Last year I read Shonda Rhimes’ Year of Yes: How to Dance It Out, Stand In the Sund and Be Your Own Person. I have never watched a Shonda Rhimes show so I wasn’t too familiar with who she is or her work. I know many people that do watch her shows and they are usually addicted.
In her book, she decides to say yes to every opportunity that comes her way, after being challenged by her sister. The book really has me rethinking how I do things. So many times I do things a certain way because they worked (or didn’t) and I never reevaluate. I just keep doing it that way.
I probably do it because it’s comfortable and familiar. I don’t have to think about it. I just go with what I know. It’s not necessarily bad to do it this way. But it definitely does provide much of a challenge because I’m usually just doing it this way to play it safe. Larry David said, “I don’t like to be out of my comfort zone, which is about a half inch wide.” I’m definitely guilty of this: 1) having a small comfort zone and 2) not liking being outside of my comfort zone.
For instance, I did comedy once on a St. Patrick’s Day about five years ago. It was a shit show. Why? For starters, people want to get drunk on St. Patrick’s Day. And drunk people don’t always make the best audience. Sure, comics joke that they more you drink the funnier I am. But St. Patrick’s Day tends to go beyond having a few drinks socially during a comedy show.
Second, it was a restaurant where kids were eating dinner with their families. I don’t know any comic that loves when kids show up to a show that they’ve been told is an 18+ show. It makes you rethink every joke.
Next, the show was part comedy part rock meaning that in addition to comedians performing, there were bands that would play. In my experience, bands and comedy don’t mix. People that are there for a band are there because music moves them. It takes them to a special place. People that are there to see comedy want to laugh. Also, this old dude from one of the bands kept hitting on me. First he was at least 20 years older than me. Second, he was gross. I get that his band is popular locally but it still doesn’t mean that I want to sleep with you. And I definitely don’t want you to keep trying to put your arm around me.
I chalked this St. Patty’s Day show up as a learning experience and vowed I wouldn’t do comedy on March 17 again.
A few months back I received an email from a guy I’d done a show with last year. He said he had a show with my name written all over it. I thought, what the heck. Time to get back on the St. Pat’s horse. Or Irish Wolfhound, which is almost an horse. So I told him I’d do it. He said he’d be in contact with more details.
The next time I heard from him, he sent me the flyer for the show. I was surprised to find that I was the headliner. Whaaat?! Usually I’d freak out. I’ve headlined events before but I don’t think of myself as a headliner. They’ve always been events where I did 20 minutes of time or less. But a headliner is usually 45-60 minutes. I like being the feature because I can leave when I want. I like being the emcee because I control the show.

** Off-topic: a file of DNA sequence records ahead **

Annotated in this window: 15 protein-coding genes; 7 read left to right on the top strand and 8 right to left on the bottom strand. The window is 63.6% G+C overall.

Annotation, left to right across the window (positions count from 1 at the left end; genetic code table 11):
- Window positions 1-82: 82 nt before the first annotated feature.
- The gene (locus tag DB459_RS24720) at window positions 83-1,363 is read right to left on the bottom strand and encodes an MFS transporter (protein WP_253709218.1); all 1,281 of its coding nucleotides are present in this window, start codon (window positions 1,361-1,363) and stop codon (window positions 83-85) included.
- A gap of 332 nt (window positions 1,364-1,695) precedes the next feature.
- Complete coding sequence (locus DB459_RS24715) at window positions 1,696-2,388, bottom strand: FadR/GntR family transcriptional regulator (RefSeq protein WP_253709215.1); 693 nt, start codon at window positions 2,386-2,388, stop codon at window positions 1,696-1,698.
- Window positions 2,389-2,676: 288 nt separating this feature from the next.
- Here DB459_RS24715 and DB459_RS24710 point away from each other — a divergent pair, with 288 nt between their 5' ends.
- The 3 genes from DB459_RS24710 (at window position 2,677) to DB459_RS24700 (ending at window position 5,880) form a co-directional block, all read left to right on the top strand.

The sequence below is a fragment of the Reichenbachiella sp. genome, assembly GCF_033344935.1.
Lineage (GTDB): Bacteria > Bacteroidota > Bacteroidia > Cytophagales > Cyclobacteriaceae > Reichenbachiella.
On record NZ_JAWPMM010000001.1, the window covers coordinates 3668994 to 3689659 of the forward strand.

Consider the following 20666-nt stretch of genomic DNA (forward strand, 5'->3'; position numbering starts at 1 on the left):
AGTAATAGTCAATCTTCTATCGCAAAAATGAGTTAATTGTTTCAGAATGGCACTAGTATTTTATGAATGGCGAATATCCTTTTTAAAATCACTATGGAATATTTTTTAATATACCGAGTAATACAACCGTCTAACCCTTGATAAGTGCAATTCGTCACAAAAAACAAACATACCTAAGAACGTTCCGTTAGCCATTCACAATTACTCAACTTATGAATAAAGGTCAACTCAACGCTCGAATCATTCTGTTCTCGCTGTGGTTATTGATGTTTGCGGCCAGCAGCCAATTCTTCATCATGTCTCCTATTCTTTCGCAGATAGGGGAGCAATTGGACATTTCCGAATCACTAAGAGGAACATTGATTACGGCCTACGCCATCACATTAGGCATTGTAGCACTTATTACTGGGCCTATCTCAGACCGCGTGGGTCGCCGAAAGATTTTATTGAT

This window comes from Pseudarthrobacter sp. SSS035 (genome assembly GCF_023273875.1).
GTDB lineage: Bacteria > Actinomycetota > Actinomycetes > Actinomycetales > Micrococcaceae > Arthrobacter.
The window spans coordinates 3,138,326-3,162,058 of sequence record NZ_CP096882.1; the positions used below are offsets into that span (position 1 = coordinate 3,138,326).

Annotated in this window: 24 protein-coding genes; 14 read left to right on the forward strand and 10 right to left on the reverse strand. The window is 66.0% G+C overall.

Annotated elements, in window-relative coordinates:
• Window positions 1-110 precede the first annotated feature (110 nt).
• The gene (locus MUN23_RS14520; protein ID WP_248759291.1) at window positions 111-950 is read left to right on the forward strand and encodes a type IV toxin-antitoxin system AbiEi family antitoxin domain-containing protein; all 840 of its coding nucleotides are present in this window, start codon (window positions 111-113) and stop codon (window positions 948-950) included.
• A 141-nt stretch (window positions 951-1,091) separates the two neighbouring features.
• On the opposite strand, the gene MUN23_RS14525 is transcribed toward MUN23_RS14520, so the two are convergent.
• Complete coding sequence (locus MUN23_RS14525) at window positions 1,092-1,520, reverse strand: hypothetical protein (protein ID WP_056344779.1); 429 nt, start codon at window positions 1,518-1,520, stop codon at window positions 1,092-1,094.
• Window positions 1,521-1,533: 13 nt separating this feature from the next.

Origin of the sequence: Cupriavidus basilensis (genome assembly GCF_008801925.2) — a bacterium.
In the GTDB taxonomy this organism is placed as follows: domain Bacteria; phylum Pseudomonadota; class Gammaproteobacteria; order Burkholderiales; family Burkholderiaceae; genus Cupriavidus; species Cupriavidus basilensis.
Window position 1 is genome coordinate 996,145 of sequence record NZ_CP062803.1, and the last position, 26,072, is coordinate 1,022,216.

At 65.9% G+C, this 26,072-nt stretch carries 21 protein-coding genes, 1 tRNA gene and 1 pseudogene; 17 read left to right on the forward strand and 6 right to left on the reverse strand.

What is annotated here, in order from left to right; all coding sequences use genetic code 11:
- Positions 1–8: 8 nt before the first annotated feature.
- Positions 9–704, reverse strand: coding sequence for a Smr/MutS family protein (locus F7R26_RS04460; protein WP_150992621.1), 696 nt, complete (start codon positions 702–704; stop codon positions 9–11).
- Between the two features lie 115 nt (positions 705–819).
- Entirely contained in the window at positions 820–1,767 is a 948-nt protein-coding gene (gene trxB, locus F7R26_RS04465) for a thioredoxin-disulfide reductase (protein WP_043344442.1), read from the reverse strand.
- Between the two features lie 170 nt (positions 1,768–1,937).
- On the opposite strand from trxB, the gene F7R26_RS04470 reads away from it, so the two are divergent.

Instead, I embraced the opportunity to headline. It’s a huge honor and I wanted to treat it as such. When I contacted the organizer, I found out that I didn’t need to do more than 20. This was great news because my past experience was that people were super drunk on St. Patrick’s Day. Holding their attention for even five minutes can be a challenge when they’re main goal is just to get wasted.
I wouldn’t say I’m experiencing a resounding Year of Yes. It’s more like a Year of Umm, OK. Internally, I have hesitation because I’m used to being guarded and protecting myself. But I’m open to trying new things. Especially if they can change my past misconceptions.
The St. Patrick’s Day show was so fun. It was at this adorable restaurant called the Staghead. Unfortunately, Carter and I were still full from our post St. Patrick’s Day eats at Blue Door Pub so we didn’t eat at the Staghead. But everyone raves about the food. We’ll definitely make another trip down there just for the food. Oh, and the owner Danielle is a sweetheart. The audience wasn’t wasted. They were just out for a fun night.
The show was fun. The crowd was awesome. I’m so glad I took a chance. Sometimes I get it in my head, that if something didn’t work out it’s a sign I should avoid that thing going forward. Sometimes I need to undo those preconceived notions. This was one of those times when the latter was the better option.
The other comics invited us out for a bar crawl but I declined because that’s not really my scene. But then we ran into a woman from Special Olympics Minnesota that Carter works with on the Polar Plunge. We ended up going out with her and her husband to a couple bars. It was so much fun. I’d love to share more details but I also want to respect that the locals like to keep these gems “local”. But it’s safe to say that Red Wing is an awesome town with tons of cool spots.
If you’d like to read Year of Yes you can get it on Amazon*. As of this post, you can get it for less than $9! How sweet is that?! It would make a great Mother’s Day gift or graduation gift. It’s definitely a book that I need to read once a year. It’s a great reminder that I should not only seize opportunities but also get out there and create them.
How do you embrace a year of yes?!
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